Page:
Ghostman, by Roger Hobbs

9780307950499_p0_v1_s118x184Darvill’s Bookstore owner Jenny Pederson is a great thriller fan, and introduced me to this relatively recent (and very young) author. I am in complete agreement with her on this book; from the first pages I was caught up in the details with which two hapless characters are about to perform a million dollar robbery of an armored car at a casino–which you know is a recipe for disaster.  The “ghostman” of the title is a character known as “Jack”, a loner who is a master of disguise, lives off the grid, and who unfortunately owes a debt to Marcus, a notorious “jugmarker” (the one who masterminds big jobs).  Jack is called in to clean up the “bodies everywhere” mess of the casino robbery gone awry, which Marcus had so intricately planned. With less than 48 hours and every skill he ever had to secure the money from the robbery, Jack must find it or the money will literally explode.  It kept me turning pages; I put it down only once, to dish dinner onto my plate, then ate while I kept reading!


The Cartel, by Don Winslow

This title, the second by Winslow, has received a couple of less than stellar reviews–9781101874998_p0_v2_s192x300but most have been positive.  I loved the theme–Mexican drug cartels–which is why I picked it up.  I’m glad I did, as Winslow has created a story with two deeply flawed characters whose lives are both fascinating, dangerous and tragic. There is a lot of good and bad in both the drug lord (Adan Barrera) and DEA agent (Art Keller), which makes for more compelling, natural characters.  Their story started with Winslow’s first book, The Power of the Dog, which I have not read but now plan to.  This is a novel that could break your heart, because it is so true and captures so much of the reality of life in Mexico, such a beautiful and rich culture. Winslow did a lot of research for both books, and I can only believe he captured the stories of so many players in the “war” on drugs.  Winslow also enriched the story with a plentiful cast of “bit” players in this complicated drama, and their stories were just as fascinating and exciting as the protagonists’.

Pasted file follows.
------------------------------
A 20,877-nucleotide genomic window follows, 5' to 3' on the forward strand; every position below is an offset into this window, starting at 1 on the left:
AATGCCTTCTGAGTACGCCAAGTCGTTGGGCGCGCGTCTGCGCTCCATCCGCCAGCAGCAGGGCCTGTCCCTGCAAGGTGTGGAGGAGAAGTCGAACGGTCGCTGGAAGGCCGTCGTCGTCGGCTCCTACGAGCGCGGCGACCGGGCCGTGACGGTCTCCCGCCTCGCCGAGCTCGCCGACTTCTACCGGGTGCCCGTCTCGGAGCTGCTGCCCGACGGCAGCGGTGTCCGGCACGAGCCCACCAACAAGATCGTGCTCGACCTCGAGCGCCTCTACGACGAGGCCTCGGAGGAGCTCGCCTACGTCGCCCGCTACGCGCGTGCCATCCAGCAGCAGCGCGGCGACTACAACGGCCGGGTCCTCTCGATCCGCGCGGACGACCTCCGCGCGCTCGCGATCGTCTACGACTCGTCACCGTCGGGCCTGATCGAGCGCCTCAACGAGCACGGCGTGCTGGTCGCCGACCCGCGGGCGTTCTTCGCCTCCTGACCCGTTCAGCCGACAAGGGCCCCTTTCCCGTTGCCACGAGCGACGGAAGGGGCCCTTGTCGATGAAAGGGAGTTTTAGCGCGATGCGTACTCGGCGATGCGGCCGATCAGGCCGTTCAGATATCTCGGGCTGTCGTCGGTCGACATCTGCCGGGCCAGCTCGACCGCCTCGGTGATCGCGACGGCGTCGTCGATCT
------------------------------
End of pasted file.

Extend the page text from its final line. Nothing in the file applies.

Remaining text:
The Other Son, by Alexander Soderberg

9780770436087_p0_v2_s192x300Somewhere between a Scandinavian “noir” mystery and a thriller lies Soderberg’s pulse-racing books.  His first was excellent (The Andalucian Friend), and this is the second in a planned trilogy. Two women characters dominate the story–Sophie Brinkmann, who is living a life of rather serious crime, and Antonia Miller, a dedicated and passionate police officer.  Rival criminal gangs set the stage for the action, which comes rapid-fire. Plenty of killing, lots of violence, yet the real tension and underpinning of the story has more to do with the feelings of the characters, particularly the two women.  They must each tough it out in a male-dominated world, but we also see Sophie in her role as mother of a disabled son, and both women in varying roles of friends and lovers with other people in their lives. Make no mistake–these are women whose lives are lived at the edge, and they must deal with violence and betrayal where it most hurts.  Soderberg is a skilled story teller, but even more skilled at portraying the nuances of feelings like confusion, doubt and moral ambiguity. That is a skill harder to come by, particularly in a thriller, and what keeps me reading him.


Dragonfish, by Vu Tran

With a distinct premise and plot, Tran’s debut novel is set in a Las Vegas most of us would not recognize. It involves the hunt for an elusive Vietnamese woman, Suzy,9780393077803_p0_v3_s118x184 whose step-son wants to find her after she disappears. An even darker side of Vegas must be combed by Suzy’s ex-husband Robert, a police officer who barely knew her during their marriage years ago.  His search has him searching in seedy, run-down casinos and strip malls. Many of them hide underground aquariums stocked with illegal fish, including the dragonfish. A second story line features Suzy’s narrative to a daughter she abandoned when she came to the U.S. In a way, it is almost a second story, with lyrical, beautiful passages.  I thought this was a unique thriller, particularly strong for a debut, with nary a CIA/FBI/ISIS terrorist about. I will be on the lookout for more writings by Tran.



Book Recommendations–Long, Languid Summer Reads

Like so many of you, I particularly treasure the long, languid summer days here in the northern latitudes.  Daylight comes as early as 4am, and lingers until around 10pm.  Perfect weather for savoring the long novels I have been meaning to read all year.  Sometimes I read outside in the garden, sometimes on my bed with the windows open and a sweet breeze flowing through.  The author must sweep me into another world, where it doesn’t matter how long it takes me to finish and I am sad when I finally have to leave.


9780375714368_p0_v1_s114x166Cutting for Stone, by Abraham Verghese